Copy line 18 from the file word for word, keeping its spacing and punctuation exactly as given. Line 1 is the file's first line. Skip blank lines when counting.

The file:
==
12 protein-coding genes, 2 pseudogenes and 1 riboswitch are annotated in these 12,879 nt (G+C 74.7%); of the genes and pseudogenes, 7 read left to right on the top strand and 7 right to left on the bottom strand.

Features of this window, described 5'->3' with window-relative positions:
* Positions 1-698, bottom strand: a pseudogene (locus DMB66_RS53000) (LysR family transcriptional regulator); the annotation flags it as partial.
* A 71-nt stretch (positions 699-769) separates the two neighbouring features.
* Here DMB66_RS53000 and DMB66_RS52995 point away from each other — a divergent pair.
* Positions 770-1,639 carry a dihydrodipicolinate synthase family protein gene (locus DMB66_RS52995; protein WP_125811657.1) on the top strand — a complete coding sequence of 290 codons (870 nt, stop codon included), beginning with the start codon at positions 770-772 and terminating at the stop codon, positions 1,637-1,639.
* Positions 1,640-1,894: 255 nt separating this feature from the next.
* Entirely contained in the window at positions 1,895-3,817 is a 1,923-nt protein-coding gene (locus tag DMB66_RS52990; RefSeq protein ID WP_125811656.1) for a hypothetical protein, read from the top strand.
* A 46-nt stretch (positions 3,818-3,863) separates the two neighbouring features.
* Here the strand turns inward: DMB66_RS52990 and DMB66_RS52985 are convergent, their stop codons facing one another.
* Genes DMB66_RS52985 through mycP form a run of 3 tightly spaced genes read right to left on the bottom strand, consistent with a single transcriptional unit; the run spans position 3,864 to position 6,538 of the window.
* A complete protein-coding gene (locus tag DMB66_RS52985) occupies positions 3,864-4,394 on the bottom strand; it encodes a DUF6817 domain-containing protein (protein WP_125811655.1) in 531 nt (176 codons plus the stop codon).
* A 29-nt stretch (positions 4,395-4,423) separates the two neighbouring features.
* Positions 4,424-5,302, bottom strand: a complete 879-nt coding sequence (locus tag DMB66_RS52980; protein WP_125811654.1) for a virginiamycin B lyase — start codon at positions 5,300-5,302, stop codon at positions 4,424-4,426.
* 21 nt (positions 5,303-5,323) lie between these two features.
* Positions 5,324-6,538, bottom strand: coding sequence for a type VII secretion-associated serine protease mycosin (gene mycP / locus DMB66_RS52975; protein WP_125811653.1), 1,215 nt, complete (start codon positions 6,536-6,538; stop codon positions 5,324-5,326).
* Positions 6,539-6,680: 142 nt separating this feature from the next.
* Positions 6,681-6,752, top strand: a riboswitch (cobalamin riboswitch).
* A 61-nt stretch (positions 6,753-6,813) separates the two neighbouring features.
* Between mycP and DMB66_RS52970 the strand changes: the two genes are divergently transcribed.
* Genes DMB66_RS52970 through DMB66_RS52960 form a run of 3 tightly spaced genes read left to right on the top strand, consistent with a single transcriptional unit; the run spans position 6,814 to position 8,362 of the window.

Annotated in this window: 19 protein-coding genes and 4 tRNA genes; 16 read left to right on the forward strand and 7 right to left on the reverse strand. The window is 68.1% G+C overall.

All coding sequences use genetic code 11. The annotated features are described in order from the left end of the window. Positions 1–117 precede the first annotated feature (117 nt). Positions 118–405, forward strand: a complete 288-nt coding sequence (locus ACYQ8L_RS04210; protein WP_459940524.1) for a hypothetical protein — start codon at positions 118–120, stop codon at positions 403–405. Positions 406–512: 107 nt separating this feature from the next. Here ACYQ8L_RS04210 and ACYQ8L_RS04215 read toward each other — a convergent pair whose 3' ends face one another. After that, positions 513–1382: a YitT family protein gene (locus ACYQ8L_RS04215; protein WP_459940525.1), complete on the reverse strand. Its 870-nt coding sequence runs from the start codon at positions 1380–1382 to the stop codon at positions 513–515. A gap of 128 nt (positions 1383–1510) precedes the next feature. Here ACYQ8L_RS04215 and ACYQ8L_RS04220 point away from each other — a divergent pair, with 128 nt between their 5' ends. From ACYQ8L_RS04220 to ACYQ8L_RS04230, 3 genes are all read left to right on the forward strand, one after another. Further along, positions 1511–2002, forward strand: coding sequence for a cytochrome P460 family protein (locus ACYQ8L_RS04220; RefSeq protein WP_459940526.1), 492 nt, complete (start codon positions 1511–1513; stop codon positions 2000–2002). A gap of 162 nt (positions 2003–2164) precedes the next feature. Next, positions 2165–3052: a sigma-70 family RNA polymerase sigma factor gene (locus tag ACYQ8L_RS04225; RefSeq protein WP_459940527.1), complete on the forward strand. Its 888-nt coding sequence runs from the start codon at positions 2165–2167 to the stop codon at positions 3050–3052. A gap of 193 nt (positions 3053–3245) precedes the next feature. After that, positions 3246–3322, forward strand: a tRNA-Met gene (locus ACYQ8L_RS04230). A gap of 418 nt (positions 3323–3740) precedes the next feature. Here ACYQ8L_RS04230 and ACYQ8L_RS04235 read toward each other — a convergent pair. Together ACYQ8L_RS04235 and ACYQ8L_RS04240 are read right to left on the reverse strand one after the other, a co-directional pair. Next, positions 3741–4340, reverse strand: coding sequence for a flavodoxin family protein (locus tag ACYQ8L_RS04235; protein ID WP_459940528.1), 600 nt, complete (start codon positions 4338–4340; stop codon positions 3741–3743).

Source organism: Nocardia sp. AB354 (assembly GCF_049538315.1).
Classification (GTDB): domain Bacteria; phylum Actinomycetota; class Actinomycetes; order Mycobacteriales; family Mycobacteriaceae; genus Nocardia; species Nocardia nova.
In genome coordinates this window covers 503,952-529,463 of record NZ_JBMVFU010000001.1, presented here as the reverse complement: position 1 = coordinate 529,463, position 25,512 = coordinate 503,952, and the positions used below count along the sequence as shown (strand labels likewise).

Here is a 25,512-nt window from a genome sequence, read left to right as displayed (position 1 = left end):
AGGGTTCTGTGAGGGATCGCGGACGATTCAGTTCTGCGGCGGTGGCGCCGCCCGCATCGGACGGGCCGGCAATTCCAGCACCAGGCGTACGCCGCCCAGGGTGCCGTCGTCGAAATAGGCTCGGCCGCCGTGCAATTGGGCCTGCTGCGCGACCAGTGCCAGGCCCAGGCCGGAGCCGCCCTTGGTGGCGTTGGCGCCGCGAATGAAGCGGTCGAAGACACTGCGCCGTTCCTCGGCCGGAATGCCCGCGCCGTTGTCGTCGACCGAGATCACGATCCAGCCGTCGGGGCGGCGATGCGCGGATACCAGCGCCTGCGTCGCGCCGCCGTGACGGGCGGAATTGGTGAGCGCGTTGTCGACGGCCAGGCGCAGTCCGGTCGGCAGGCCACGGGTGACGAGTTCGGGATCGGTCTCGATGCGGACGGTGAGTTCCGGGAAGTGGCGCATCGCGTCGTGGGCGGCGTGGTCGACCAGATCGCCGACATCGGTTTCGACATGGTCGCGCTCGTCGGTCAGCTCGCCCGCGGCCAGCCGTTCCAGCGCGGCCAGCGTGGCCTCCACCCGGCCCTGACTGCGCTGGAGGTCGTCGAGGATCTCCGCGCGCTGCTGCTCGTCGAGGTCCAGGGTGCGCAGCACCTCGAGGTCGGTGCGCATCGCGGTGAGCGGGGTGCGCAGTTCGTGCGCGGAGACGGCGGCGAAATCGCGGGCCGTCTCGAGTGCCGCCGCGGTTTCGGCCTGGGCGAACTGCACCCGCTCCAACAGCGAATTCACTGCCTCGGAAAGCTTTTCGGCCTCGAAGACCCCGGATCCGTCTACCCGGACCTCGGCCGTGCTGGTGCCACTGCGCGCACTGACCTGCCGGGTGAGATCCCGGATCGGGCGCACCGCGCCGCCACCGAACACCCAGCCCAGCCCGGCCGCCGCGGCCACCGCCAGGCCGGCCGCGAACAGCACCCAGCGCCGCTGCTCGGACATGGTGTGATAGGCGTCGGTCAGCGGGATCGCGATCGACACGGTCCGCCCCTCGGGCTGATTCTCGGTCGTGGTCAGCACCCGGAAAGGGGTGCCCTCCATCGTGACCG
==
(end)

* Positions 6,681-6,752, top strand: a riboswitch (cobalamin riboswitch).